After she left I was pretty relieved to know that the epidural was on its way. Things were feeling pretty painful and she had increased the Pitocin drip, so I knew things were only going to get more intense quite quickly. It wasn't long and the nurse anesthetist came… along with his student nurse. (Based on previous experience with a student doctor, I was very hesitant about anyone working on me that hadn’t been doing it foreverrrr, I know this sounds horrible of me, and I’m all for hands on, practical experiences—but I hated that with Bea’s birth I had to have a follow up procedure because my doctor did it wrong the first time). I was hesitate as the student nurse anesthetist started prepping me. But in true “Katie Fashion” I started talking with him, asking about his career path and learned that he was a graduate of the College of Health Sciences and Professions at Ohio University, the college I work for (and I know we train our students very well!). He was incredibly kind, thorough and made me feel very at ease. The epidural went really well—he stuck around for a while to make sure my blood pressure stabilized and to ensure that I no longer felt the painful contractions. Honestly, it was better treatment then what I received the first go around with Bea (and the long time experienced anesthetist). Praise!
Within the same hour that I received the epidural I had dilated to 9! I was so glad I got the epidural when I did. I really think I would have lost the window for the epidural if I hadn’t agreed to go ahead and call for it. I hadn’t mentally prepared for a non-medicated labor—so I was very pleased I didn’t have to experience one J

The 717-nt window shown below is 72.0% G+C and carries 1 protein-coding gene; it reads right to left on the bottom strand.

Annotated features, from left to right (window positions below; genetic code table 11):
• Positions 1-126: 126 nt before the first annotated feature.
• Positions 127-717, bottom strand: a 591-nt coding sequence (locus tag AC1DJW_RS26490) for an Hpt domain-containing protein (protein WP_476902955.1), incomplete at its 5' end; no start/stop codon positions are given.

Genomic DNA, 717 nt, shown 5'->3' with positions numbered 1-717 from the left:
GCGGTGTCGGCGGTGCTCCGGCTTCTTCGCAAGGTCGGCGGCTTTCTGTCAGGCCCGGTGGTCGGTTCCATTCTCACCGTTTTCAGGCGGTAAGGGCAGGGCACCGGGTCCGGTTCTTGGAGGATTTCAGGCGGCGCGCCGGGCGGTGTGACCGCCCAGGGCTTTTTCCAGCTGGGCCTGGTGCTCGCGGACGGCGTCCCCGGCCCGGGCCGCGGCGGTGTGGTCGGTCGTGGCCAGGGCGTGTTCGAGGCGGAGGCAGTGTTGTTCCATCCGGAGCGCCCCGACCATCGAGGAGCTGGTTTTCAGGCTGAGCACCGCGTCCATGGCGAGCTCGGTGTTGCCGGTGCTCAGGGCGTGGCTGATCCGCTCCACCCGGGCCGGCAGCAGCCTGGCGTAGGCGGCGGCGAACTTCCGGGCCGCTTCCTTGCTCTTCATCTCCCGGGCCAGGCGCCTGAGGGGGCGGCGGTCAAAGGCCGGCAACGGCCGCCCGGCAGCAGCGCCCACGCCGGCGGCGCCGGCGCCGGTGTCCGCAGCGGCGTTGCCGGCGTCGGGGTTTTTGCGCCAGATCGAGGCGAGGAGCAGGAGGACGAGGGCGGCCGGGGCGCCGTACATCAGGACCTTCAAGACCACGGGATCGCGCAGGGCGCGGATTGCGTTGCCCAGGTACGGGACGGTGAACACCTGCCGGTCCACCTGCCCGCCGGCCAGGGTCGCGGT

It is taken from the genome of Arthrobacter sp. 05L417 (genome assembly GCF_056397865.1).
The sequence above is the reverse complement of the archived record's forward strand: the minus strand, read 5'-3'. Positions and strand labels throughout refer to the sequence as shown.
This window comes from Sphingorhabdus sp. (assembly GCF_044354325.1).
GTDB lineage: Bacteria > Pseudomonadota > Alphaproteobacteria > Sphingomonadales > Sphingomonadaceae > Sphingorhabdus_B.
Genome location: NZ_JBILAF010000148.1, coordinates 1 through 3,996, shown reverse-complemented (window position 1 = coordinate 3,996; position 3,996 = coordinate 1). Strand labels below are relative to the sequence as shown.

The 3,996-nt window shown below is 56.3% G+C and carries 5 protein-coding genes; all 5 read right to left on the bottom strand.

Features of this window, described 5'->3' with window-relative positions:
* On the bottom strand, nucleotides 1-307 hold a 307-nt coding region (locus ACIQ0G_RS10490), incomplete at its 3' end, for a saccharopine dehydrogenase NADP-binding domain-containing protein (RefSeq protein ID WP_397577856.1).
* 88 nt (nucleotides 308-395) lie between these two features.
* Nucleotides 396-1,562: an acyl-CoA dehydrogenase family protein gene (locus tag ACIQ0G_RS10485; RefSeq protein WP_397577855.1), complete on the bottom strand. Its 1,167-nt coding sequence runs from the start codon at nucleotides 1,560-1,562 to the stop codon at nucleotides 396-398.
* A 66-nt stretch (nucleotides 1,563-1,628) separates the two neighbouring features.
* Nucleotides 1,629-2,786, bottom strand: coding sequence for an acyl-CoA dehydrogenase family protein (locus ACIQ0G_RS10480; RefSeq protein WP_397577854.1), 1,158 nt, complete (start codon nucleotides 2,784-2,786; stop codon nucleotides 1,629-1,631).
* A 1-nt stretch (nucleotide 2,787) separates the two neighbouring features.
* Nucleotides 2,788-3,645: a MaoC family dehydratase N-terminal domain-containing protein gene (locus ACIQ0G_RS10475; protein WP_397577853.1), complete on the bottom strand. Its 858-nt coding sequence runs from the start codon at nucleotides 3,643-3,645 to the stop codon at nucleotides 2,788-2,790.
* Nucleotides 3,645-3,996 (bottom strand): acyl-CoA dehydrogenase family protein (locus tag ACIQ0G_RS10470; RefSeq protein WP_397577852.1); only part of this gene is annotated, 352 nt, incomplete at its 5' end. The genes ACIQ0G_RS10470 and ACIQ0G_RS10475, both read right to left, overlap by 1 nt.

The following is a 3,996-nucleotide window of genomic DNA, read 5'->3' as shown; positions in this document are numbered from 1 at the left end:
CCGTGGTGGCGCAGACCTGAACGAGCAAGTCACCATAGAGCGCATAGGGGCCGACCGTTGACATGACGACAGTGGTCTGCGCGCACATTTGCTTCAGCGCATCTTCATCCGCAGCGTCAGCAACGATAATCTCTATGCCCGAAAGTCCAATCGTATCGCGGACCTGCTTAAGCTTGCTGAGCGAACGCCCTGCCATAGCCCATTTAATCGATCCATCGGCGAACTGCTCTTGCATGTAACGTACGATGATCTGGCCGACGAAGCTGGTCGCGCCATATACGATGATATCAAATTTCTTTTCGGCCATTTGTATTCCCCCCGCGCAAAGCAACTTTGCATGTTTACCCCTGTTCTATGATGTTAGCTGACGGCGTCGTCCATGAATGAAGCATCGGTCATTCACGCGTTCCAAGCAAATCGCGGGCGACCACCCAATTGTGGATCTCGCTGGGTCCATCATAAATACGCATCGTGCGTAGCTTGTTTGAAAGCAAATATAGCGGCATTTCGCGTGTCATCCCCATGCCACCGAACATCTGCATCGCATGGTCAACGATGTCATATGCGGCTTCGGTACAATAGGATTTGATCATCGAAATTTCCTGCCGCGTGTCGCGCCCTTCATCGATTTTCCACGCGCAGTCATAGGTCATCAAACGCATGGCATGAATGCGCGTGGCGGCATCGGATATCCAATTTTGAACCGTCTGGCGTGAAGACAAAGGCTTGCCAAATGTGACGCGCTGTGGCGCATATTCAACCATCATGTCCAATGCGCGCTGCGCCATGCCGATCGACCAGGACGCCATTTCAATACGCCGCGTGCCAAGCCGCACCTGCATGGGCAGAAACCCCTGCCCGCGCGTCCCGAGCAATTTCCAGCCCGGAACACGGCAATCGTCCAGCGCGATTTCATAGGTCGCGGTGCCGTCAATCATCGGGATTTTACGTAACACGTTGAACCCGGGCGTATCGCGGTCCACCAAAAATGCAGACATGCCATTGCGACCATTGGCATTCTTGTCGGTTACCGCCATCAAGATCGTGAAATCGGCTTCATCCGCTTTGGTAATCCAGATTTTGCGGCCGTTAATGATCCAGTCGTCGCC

As soon as the nurse confirmed the 9cm, the room got busy. Jerri called to another nurse to call Dr. Coats in (she was on call and not at the hospital). A couple other nurses came in and started prepping the baby warmer along with the big metal table that held all the surgical tools. At this time my dad decided to step out into the waiting room—it appeared it was just about go time.
Soon after I heard Dr. Coats in the hallway, she hustled in with a jolly smile and so much joy. She was really excited that it was baby time. This put me at so much peace. They started scooting me down to the bottom of the bed, my legs went up and everyone started gathering around. It was go time!